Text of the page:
Cars, not buses, will win Connection users

Last updated 12:00 17/07/2012
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If the Capital Connection is scrapped up to half of its users will not use a bus in its place, according to a report obtained by the Manawatu Standard.

Presented to a public-excluded section of a Horizons Regional Transport Committee meeting in March last year, the report considered public transport options linking Palmerston North to Wellington.

Yesterday its author, transport consultant Don Wignall, said he stood by his prediction.

"They will vote with their cars if it's taken away from them."

Mr Wignall has masters qualifications in science: transportation and traffic planning from the University of Birmingham and in civic design: town planning from the University of Liverpool.

He said his prediction was based on his research in New Zealand and work by others overseas.

KiwiRail has warned it will close the Capital Connection in the coming months if the NZ Transport Agency, Horizons and Greater Wellington Regional Council cannot agree to fund a subsidy.

The councils are on board but the transport agency says the service does not fit its criteria for funding as there is not enough congestion north of Waikanae to justify a subsidy.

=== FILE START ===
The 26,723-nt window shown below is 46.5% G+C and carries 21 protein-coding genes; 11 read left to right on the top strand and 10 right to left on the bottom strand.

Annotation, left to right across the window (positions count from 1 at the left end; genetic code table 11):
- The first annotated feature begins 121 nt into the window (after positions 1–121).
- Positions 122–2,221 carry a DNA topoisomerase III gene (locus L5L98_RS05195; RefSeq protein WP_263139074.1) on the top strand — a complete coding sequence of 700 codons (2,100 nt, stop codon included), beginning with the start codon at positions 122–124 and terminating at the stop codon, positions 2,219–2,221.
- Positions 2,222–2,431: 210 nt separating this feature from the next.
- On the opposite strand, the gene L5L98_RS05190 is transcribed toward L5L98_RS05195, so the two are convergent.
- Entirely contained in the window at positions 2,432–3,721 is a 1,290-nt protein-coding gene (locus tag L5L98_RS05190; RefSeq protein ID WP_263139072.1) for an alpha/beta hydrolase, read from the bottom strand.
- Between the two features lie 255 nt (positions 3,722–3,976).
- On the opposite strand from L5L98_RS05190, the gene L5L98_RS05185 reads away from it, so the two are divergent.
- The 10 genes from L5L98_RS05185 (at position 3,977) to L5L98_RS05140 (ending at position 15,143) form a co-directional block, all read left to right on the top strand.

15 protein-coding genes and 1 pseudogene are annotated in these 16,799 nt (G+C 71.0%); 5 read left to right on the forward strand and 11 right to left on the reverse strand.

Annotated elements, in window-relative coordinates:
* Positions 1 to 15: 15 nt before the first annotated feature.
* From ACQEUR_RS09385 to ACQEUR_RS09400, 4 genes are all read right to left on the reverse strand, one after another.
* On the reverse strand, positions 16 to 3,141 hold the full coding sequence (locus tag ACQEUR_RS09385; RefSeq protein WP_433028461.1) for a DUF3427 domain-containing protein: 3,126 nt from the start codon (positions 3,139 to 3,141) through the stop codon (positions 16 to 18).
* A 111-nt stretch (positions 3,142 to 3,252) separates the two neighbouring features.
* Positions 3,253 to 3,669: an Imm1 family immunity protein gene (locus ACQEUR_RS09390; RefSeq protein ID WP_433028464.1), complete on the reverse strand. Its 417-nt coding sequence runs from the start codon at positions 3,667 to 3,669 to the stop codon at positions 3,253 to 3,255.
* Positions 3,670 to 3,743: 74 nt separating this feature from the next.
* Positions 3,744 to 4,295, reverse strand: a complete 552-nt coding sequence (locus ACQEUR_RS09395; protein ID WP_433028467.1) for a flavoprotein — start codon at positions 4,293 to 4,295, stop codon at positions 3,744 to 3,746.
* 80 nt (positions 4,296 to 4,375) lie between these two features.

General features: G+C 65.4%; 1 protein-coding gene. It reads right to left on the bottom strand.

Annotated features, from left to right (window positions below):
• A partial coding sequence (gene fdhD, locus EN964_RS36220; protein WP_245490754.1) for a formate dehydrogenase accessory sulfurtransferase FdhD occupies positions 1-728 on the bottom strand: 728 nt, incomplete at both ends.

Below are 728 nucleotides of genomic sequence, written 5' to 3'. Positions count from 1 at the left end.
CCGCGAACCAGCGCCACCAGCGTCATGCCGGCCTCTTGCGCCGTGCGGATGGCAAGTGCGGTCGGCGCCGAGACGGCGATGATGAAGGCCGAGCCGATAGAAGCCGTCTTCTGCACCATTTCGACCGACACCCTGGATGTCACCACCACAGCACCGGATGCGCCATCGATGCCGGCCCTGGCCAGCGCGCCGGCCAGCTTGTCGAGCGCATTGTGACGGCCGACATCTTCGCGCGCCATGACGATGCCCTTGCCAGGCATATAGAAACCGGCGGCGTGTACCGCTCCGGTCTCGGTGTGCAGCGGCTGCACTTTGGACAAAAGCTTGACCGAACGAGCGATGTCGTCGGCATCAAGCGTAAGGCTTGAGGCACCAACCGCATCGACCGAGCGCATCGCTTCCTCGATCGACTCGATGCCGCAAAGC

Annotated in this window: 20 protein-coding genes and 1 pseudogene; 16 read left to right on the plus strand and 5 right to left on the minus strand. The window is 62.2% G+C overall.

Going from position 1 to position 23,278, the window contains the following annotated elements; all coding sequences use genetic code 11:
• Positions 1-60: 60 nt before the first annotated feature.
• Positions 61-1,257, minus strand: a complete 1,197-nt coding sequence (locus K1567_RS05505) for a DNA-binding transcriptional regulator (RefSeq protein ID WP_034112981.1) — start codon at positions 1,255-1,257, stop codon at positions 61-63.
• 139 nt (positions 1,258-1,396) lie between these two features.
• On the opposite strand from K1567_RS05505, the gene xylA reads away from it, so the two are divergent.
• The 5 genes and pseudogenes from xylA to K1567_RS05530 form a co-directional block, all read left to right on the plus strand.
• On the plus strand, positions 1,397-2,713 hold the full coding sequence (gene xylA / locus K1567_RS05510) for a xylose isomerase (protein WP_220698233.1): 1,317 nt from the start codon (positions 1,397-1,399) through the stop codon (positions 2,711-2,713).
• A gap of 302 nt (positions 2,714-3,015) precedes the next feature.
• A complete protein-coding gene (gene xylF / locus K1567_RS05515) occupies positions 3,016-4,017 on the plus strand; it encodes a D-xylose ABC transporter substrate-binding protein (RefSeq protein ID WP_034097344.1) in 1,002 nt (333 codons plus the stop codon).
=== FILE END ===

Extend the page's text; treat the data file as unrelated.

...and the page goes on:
If a subsidy could not be agreed to, Horizons has said it would look at setting up a bus link from Palmerston North to Waikanae.

In the report, the Capital Connection was the most cost-effective public transport option. Yesterday, Mr Wignall said he could see no reason not to provide a subsidy to the service.

"The buses, especially if they're not well used, will cost a lot of money."

There would also be more cars on the road, both to Waikanae train station and between Waikanae and Wellington.

NZTA central region director Jenny Chetwynd said the relatively small number of people using the Capital Connection between Palmerston North and Waikanae meant the withdrawal of the service by KiwiRail would be unlikely to have any noticeable effect on traffic volumes, especially if the small number of daily train commuters had the option of a commercial coach service as an alternative means of public transport to Waikanae.

"Hundreds of thousands of people in New Zealand rely on buses to commute every day, and there's no reason that buses can't be effective in getting people to the subsidised Waikanae train service."

Palmerston North MP Iain Lees-Galloway, himself a user of the Capital Connection, said the report's prediction was no surprise.

“Very few people will use a bus because travelling on a bus is very different to travelling on a train. Personally I can't work on a bus, I'd get motion sickness if I tried."

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Having to change from a bus to a train at Waikanae would also put people off, he said.

- Manawatu Standard


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